On that occasion, we read in the next verse that the Jews speculated that He might kill Himself. But Jesus said in John 8:23, “You are from below, I am from above; you are of this world, I am not of this world.” In saying this, He suggested that He was returning to the “world” that was above, leaving behind those who are “from below.”
John and perhaps the other disciples remembered these words later and knew that He was referring to His ascension to heaven. But at the Last Supper, they had only a dim understanding.
At the Last Supper Jesus again spoke the same words, but this time He revealed that He would be leaving His disciples as well. This was new, for earlier, they had assumed Jesus would take them with Him to wherever He was going. Their understanding of the divine plan was yet limited, not knowing that a Pentecostal Age lay ahead of them prior to their reunification in the Kingdom.
Jesus had prepared them for three years to stand firm in the Pentecostal Age—the age represented in type by King Saul, the Pentecostal. The disciples were to undergo persecution even as Saul had persecuted David. Saul indeed had a kingdom, but it was not the same as David’s kingdom. The disciples had assumed that Christ had come to reign on earth as “David” and that He would overcome all opposition from the religious leaders.
Apparently, they did not yet understand that they were seeing the replay of the story of Absalom when he overthrew David with the help of Ahithophel. If they had understood this, they might have realized that this dispute over the throne was not resolved until David returned later. Because Absalom actually succeeded for a season, it was clear that the chief priests too would seem to succeed for a season.
So there were two major types and shadows prophesying the divine plan. First, the story of Saul and his coronation on the day of “wheat harvest” (1 Sam. 12:17) set forth a lesser kingdom under the anointing of Pentecost, which was the day of the wheat offering that marked the day when the people could begin their harvest. The Pentecostal Age was thus an interim between the two comings of Christ, during which time Saul’s persecution of David prophesied the Church’s persecution of the overcomers.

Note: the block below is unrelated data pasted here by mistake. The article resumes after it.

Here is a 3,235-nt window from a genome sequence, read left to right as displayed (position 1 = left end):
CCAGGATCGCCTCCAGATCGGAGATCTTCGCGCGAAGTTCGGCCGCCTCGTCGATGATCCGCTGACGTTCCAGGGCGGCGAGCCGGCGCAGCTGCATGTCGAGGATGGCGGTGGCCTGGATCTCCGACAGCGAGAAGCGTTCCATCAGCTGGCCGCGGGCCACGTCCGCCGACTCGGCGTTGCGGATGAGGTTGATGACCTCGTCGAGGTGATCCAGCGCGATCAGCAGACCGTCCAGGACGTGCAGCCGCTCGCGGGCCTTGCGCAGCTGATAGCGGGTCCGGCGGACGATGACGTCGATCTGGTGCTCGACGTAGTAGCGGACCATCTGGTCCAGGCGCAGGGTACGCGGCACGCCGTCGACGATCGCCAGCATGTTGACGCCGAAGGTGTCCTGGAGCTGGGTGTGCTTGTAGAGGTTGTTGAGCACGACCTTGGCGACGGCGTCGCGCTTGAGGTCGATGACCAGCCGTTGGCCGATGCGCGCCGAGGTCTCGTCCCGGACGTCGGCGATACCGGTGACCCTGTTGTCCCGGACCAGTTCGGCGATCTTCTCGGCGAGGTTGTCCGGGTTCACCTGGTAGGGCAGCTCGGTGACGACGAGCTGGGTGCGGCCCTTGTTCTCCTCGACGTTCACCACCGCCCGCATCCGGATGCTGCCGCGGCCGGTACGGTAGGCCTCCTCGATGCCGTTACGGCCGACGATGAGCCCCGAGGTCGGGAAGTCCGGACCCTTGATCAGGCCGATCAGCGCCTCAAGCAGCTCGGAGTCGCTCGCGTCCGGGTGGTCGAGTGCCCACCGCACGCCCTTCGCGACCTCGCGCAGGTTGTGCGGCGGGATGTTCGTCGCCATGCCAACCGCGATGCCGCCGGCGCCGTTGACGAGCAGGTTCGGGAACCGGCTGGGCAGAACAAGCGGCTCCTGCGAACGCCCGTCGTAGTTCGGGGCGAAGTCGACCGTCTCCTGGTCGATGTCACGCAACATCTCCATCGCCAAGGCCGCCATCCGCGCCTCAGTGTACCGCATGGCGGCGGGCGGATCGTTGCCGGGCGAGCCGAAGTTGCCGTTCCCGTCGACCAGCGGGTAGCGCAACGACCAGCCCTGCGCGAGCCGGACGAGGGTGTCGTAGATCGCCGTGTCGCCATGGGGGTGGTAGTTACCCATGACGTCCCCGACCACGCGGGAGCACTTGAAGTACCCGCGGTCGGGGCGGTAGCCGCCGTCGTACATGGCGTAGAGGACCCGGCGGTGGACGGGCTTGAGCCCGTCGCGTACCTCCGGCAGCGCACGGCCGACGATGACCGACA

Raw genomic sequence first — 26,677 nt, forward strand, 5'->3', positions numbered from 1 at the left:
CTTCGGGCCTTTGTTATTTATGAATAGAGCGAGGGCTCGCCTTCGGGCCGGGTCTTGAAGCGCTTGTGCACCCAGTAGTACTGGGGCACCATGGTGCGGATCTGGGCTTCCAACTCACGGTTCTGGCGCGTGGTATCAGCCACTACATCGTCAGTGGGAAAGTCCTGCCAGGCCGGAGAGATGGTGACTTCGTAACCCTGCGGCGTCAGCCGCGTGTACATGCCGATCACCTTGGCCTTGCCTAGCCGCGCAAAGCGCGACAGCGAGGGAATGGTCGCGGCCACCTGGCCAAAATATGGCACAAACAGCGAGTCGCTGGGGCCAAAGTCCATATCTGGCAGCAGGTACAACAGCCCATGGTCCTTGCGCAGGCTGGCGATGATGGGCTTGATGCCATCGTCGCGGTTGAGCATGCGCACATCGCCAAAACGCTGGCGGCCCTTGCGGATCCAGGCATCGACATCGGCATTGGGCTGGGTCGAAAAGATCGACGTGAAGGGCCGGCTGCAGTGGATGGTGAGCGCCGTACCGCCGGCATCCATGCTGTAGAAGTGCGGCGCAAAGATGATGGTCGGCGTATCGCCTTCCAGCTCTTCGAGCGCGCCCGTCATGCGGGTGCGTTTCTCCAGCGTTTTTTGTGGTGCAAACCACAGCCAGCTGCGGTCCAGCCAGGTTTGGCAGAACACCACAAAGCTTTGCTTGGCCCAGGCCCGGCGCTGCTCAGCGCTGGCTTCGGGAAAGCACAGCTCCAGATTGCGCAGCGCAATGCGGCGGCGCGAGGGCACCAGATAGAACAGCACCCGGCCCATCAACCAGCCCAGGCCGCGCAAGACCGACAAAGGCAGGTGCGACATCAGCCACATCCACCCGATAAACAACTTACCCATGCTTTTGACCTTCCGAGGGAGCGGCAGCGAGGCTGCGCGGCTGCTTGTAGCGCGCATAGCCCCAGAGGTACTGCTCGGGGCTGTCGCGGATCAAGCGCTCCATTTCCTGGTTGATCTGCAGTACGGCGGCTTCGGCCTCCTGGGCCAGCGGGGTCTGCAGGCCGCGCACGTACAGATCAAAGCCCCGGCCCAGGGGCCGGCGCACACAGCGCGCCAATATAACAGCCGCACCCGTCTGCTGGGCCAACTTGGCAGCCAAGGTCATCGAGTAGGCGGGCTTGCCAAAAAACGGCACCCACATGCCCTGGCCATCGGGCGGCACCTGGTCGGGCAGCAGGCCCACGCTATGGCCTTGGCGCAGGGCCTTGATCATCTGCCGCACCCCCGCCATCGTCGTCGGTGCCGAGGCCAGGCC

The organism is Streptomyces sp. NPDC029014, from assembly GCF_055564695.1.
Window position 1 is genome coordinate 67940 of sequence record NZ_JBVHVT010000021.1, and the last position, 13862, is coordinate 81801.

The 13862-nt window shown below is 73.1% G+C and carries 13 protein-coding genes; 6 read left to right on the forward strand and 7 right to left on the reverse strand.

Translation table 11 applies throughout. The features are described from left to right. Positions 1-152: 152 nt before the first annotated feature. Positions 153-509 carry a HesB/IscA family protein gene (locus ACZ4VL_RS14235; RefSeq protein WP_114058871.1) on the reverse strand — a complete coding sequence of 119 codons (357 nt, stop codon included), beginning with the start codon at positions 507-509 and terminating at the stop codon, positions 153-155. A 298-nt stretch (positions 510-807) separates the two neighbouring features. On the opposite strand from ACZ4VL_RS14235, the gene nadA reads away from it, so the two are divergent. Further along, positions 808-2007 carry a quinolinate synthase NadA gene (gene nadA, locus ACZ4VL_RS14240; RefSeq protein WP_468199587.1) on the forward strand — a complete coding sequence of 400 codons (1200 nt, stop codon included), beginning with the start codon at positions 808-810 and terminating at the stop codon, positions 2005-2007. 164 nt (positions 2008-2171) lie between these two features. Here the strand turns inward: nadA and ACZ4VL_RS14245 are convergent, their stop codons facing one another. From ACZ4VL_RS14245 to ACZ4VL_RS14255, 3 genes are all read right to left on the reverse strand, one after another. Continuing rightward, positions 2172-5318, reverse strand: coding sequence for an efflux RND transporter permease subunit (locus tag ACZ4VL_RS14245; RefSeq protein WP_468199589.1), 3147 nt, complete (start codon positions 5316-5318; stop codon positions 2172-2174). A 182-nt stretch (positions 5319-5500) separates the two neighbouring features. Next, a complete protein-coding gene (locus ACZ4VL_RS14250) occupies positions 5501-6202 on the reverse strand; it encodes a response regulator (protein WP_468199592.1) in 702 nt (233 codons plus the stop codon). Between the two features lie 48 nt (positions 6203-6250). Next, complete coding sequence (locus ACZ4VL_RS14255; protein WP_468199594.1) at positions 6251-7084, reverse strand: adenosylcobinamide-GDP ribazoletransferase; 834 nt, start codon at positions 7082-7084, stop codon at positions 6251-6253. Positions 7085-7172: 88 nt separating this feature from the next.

Second, the story of Absalom prophesied the overthrow of Christ in a dispute over the throne. Jesus talked about that dispute in His parable in Luke 19:12-27, where we find the “citizens” hating Christ and appealing to God, saying, “We do not want this man to reign over us” (Luke 19:14). That appeal remained in legal limbo until Christ would return to claim the throne, proving that the citizens had lost their case. The final verdict is given in Luke 19:27,
27 But these enemies of mine, who did not want me to reign over them, bring them here and slay them in my presence.
In other words, the Jews who had hated Christ and had filed their appeal to God against Him were to be brought back to the scene of the crime (Jerusalem) for judgment. That is why the Zionist movement was necessary in the divine plan, though obviously, the Zionists were motivated blindly by other religious causes.
Yet it is at this point in time that the two major types and shadows converge. It is the time of judgment for both Absalom and the “citizens” who hated Christ.